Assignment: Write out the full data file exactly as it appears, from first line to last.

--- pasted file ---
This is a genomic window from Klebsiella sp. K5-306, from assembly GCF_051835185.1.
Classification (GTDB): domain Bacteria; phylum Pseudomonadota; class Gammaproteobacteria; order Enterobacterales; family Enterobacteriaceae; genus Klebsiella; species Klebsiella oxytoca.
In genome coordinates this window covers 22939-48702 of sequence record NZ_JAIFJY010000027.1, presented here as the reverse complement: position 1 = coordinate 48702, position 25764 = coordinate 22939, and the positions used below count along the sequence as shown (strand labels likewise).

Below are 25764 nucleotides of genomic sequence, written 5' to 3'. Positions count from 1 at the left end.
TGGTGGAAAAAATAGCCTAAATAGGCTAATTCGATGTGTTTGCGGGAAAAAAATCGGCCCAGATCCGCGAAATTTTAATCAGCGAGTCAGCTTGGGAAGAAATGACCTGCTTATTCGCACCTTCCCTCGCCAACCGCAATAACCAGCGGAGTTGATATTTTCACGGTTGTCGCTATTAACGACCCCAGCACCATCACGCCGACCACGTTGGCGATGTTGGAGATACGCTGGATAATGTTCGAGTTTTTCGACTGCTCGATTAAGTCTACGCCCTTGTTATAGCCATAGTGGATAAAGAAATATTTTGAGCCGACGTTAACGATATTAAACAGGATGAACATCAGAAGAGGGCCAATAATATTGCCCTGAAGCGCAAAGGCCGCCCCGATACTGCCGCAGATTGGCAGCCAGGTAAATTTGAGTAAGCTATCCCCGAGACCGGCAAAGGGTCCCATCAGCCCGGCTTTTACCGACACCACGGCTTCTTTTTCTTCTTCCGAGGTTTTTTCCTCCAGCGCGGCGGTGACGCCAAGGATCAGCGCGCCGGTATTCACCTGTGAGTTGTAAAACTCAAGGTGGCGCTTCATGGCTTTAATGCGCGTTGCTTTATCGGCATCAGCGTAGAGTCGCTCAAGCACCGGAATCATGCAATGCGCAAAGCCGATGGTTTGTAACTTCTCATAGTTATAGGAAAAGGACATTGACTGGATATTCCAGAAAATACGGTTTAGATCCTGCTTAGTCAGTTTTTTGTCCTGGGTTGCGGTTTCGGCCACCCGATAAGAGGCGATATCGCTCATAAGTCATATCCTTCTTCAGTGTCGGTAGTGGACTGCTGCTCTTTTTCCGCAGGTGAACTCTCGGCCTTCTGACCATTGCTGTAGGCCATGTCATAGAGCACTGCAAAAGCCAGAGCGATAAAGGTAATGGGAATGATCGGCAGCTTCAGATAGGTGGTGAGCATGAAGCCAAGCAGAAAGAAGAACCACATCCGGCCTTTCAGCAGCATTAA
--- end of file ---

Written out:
This is a genomic window from Klebsiella sp. K5-306, from assembly GCF_051835185.1.
Classification (GTDB): domain Bacteria; phylum Pseudomonadota; class Gammaproteobacteria; order Enterobacterales; family Enterobacteriaceae; genus Klebsiella; species Klebsiella oxytoca.
In genome coordinates this window covers 22939-48702 of sequence record NZ_JAIFJY010000027.1, presented here as the reverse complement: position 1 = coordinate 48702, position 25764 = coordinate 22939, and the positions used below count along the sequence as shown (strand labels likewise).

Below are 25764 nucleotides of genomic sequence, written 5' to 3'. Positions count from 1 at the left end.
TGGTGGAAAAAATAGCCTAAATAGGCTAATTCGATGTGTTTGCGGGAAAAAAATCGGCCCAGATCCGCGAAATTTTAATCAGCGAGTCAGCTTGGGAAGAAATGACCTGCTTATTCGCACCTTCCCTCGCCAACCGCAATAACCAGCGGAGTTGATATTTTCACGGTTGTCGCTATTAACGACCCCAGCACCATCACGCCGACCACGTTGGCGATGTTGGAGATACGCTGGATAATGTTCGAGTTTTTCGACTGCTCGATTAAGTCTACGCCCTTGTTATAGCCATAGTGGATAAAGAAATATTTTGAGCCGACGTTAACGATATTAAACAGGATGAACATCAGAAGAGGGCCAATAATATTGCCCTGAAGCGCAAAGGCCGCCCCGATACTGCCGCAGATTGGCAGCCAGGTAAATTTGAGTAAGCTATCCCCGAGACCGGCAAAGGGTCCCATCAGCCCGGCTTTTACCGACACCACGGCTTCTTTTTCTTCTTCCGAGGTTTTTTCCTCCAGCGCGGCGGTGACGCCAAGGATCAGCGCGCCGGTATTCACCTGTGAGTTGTAAAACTCAAGGTGGCGCTTCATGGCTTTAATGCGCGTTGCTTTATCGGCATCAGCGTAGAGTCGCTCAAGCACCGGAATCATGCAATGCGCAAAGCCGATGGTTTGTAACTTCTCATAGTTATAGGAAAAGGACATTGACTGGATATTCCAGAAAATACGGTTTAGATCCTGCTTAGTCAGTTTTTTGTCCTGGGTTGCGGTTTCGGCCACCCGATAAGAGGCGATATCGCTCATAAGTCATATCCTTCTTCAGTGTCGGTAGTGGACTGCTGCTCTTTTTCCGCAGGTGAACTCTCGGCCTTCTGACCATTGCTGTAGGCCATGTCATAGAGCACTGCAAAAGCCAGAGCGATAAAGGTAATGGGAATGATCGGCAGCTTCAGATAGGTGGTGAGCATGAAGCCAAGCAGAAAGAAGAACCACATCCGGCCTTTCAGCAGCATTAA